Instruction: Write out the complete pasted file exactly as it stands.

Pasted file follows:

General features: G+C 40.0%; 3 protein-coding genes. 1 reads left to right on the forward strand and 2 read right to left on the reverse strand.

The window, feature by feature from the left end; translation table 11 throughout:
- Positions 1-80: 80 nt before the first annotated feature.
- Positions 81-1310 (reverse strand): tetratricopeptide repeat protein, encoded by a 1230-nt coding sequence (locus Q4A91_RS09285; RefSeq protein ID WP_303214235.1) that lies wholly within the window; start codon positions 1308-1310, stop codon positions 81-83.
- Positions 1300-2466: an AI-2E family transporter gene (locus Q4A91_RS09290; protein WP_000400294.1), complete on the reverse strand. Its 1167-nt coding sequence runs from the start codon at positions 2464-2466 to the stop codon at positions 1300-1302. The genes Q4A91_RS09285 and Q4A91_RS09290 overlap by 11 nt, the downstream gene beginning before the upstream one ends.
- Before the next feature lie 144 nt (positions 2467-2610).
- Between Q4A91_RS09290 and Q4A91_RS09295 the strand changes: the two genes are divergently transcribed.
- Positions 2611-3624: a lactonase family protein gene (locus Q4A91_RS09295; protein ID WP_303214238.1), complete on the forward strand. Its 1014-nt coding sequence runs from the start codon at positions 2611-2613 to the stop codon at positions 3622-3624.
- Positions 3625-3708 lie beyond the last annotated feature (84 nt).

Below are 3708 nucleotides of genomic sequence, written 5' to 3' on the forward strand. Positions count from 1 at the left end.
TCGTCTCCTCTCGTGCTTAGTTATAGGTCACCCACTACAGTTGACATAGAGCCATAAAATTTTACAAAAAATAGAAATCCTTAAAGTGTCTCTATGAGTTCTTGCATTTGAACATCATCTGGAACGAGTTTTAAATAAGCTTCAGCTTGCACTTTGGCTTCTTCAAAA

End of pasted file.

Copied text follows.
General features: G+C 40.0%; 3 protein-coding genes. 1 reads left to right on the forward strand and 2 read right to left on the reverse strand.

The window, feature by feature from the left end; translation table 11 throughout:
- Positions 1-80: 80 nt before the first annotated feature.
- Positions 81-1310 (reverse strand): tetratricopeptide repeat protein, encoded by a 1230-nt coding sequence (locus Q4A91_RS09285; RefSeq protein ID WP_303214235.1) that lies wholly within the window; start codon positions 1308-1310, stop codon positions 81-83.
- Positions 1300-2466: an AI-2E family transporter gene (locus Q4A91_RS09290; protein WP_000400294.1), complete on the reverse strand. Its 1167-nt coding sequence runs from the start codon at positions 2464-2466 to the stop codon at positions 1300-1302. The genes Q4A91_RS09285 and Q4A91_RS09290 overlap by 11 nt, the downstream gene beginning before the upstream one ends.
- Before the next feature lie 144 nt (positions 2467-2610).
- Between Q4A91_RS09290 and Q4A91_RS09295 the strand changes: the two genes are divergently transcribed.
- Positions 2611-3624: a lactonase family protein gene (locus Q4A91_RS09295; protein ID WP_303214238.1), complete on the forward strand. Its 1014-nt coding sequence runs from the start codon at positions 2611-2613 to the stop codon at positions 3622-3624.
- Positions 3625-3708 lie beyond the last annotated feature (84 nt).

Below are 3708 nucleotides of genomic sequence, written 5' to 3' on the forward strand. Positions count from 1 at the left end.
TCGTCTCCTCTCGTGCTTAGTTATAGGTCACCCACTACAGTTGACATAGAGCCATAAAATTTTACAAAAAATAGAAATCCTTAAAGTGTCTCTATGAGTTCTTGCATTTGAACATCATCTGGAACGAGTTTTAAATAAGCTTCAGCTTGCACTTTGGCTTCTTCAAAA